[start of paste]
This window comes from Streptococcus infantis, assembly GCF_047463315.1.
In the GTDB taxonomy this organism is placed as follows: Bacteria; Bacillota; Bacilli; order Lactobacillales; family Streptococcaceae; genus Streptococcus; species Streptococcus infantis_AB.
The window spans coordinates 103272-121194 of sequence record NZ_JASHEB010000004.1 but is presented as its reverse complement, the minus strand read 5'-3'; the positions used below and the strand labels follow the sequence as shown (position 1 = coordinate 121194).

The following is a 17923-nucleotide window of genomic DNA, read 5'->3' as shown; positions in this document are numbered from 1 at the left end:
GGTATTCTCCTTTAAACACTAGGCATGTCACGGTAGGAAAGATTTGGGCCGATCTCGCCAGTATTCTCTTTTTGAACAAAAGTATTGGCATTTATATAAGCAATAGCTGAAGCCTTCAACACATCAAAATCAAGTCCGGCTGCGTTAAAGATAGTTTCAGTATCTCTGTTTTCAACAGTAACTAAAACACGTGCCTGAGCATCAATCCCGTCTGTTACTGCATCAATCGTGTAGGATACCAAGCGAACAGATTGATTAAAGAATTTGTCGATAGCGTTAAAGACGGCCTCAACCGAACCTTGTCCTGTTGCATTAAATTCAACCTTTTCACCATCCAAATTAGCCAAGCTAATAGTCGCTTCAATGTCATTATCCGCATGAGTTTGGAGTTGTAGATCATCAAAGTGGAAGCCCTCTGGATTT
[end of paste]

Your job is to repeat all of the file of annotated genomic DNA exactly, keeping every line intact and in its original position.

This window comes from Streptococcus infantis, assembly GCF_047463315.1.
In the GTDB taxonomy this organism is placed as follows: Bacteria; Bacillota; Bacilli; order Lactobacillales; family Streptococcaceae; genus Streptococcus; species Streptococcus infantis_AB.
The window spans coordinates 103272-121194 of sequence record NZ_JASHEB010000004.1 but is presented as its reverse complement, the minus strand read 5'-3'; the positions used below and the strand labels follow the sequence as shown (position 1 = coordinate 121194).

The following is a 17923-nucleotide window of genomic DNA, read 5'->3' as shown; positions in this document are numbered from 1 at the left end:
GGTATTCTCCTTTAAACACTAGGCATGTCACGGTAGGAAAGATTTGGGCCGATCTCGCCAGTATTCTCTTTTTGAACAAAAGTATTGGCATTTATATAAGCAATAGCTGAAGCCTTCAACACATCAAAATCAAGTCCGGCTGCGTTAAAGATAGTTTCAGTATCTCTGTTTTCAACAGTAACTAAAACACGTGCCTGAGCATCAATCCCGTCTGTTACTGCATCAATCGTGTAGGATACCAAGCGAACAGATTGATTAAAGAATTTGTCGATAGCGTTAAAGACGGCCTCAACCGAACCTTGTCCTGTTGCATTAAATTCAACCTTTTCACCATCCAAATTAGCCAAGCTAATAGTCGCTTCAATGTCATTATCCGCATGAGTTTGGAGTTGTAGATCATCAAAGTGGAAGCCCTCTGGATTT